In southern Tunisia, rugged canyons criss-cross rocky desert tracts that give way to the rolling dunes of the Sahara. One great way to see this stunning landscape is to board the vintage Red Lizard train from the southern town of Metlaoui on a scenic 45-minute journey. Running along old mining tracks, the train dates back to 1910 when it was used to serve phosphate mines. Now, it makes a wonderful sightseeing tour, winding through the red and pink canyons of central Tunisia's Atlas Mountains to the green oasis of Redeyef.
If you dream of discovering a desert oasis, then you've come to the right place. Tunisia has a clutch of surprising southern oases that are much more than a mirage. The southern town of Douz, dotted with more than half a million palms, is often described as the ultimate palm oasis. It was once an important stop-off for trade caravans crossing the Sahara and is a great starting point for treks and safaris into the desert. Stop by the "Museum of the Sahara" to get a sense of the area's history, and if you are planning to travel in November or December, try to coincide your trip with the exciting 4-day International Festival of the Sahara.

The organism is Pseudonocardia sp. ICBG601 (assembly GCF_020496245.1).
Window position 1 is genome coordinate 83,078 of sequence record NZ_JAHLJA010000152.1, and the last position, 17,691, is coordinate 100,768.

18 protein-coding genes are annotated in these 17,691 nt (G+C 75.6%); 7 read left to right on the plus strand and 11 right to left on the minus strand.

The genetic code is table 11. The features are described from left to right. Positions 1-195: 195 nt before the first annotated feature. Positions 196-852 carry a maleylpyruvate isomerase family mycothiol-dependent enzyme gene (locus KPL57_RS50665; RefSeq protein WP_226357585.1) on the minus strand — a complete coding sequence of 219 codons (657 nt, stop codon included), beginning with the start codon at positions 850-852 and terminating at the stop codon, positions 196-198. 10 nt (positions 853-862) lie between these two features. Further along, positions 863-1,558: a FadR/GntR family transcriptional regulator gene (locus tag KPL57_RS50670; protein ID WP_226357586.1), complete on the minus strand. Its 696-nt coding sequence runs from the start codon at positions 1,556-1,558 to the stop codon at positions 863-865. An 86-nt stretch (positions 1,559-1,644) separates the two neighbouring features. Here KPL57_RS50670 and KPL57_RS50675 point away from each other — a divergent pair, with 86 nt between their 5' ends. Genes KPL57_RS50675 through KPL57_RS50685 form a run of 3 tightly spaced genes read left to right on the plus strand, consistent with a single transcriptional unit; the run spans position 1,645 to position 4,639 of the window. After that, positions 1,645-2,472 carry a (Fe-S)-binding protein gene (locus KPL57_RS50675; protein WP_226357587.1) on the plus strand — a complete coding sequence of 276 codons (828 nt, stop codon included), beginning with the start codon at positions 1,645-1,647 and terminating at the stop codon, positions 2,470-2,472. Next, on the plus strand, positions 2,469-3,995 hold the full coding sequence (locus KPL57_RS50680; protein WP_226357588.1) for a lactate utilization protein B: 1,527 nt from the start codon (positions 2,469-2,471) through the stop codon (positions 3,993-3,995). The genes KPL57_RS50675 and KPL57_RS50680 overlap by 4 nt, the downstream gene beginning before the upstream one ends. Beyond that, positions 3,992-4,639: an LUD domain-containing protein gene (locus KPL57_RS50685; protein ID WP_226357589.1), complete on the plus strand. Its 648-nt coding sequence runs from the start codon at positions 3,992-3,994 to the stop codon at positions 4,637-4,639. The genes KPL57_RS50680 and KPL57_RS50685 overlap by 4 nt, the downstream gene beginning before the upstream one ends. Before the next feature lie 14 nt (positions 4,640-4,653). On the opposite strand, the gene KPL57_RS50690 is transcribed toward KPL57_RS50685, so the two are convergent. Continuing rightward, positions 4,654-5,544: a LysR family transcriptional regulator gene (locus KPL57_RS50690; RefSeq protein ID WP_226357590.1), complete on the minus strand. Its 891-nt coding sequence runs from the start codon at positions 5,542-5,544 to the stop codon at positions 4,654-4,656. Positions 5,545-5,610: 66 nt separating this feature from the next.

While Tunisia's Mediterranean coast has become popular for European beach holidays in recent years, there are still some secluded beaches waiting to be discovered by more adventurous travellers. Just off Tunisia's eastern coast, the isle of Djerba is a secret paradise that's perfect for beach connoisseurs. Along the north-east coast, you will find glittering sand and turquoise waters reminiscent of Polynesia. It is thought that Djerba is the idyllic land of the lotus eaters mentioned in Homer's ancient Greek epic the Odyssey, where Odysseus' men forgot themselves and almost abandoned their mission home. The island features hundreds of archaeological sites that bare witness to a long history stretching back into the mists of time.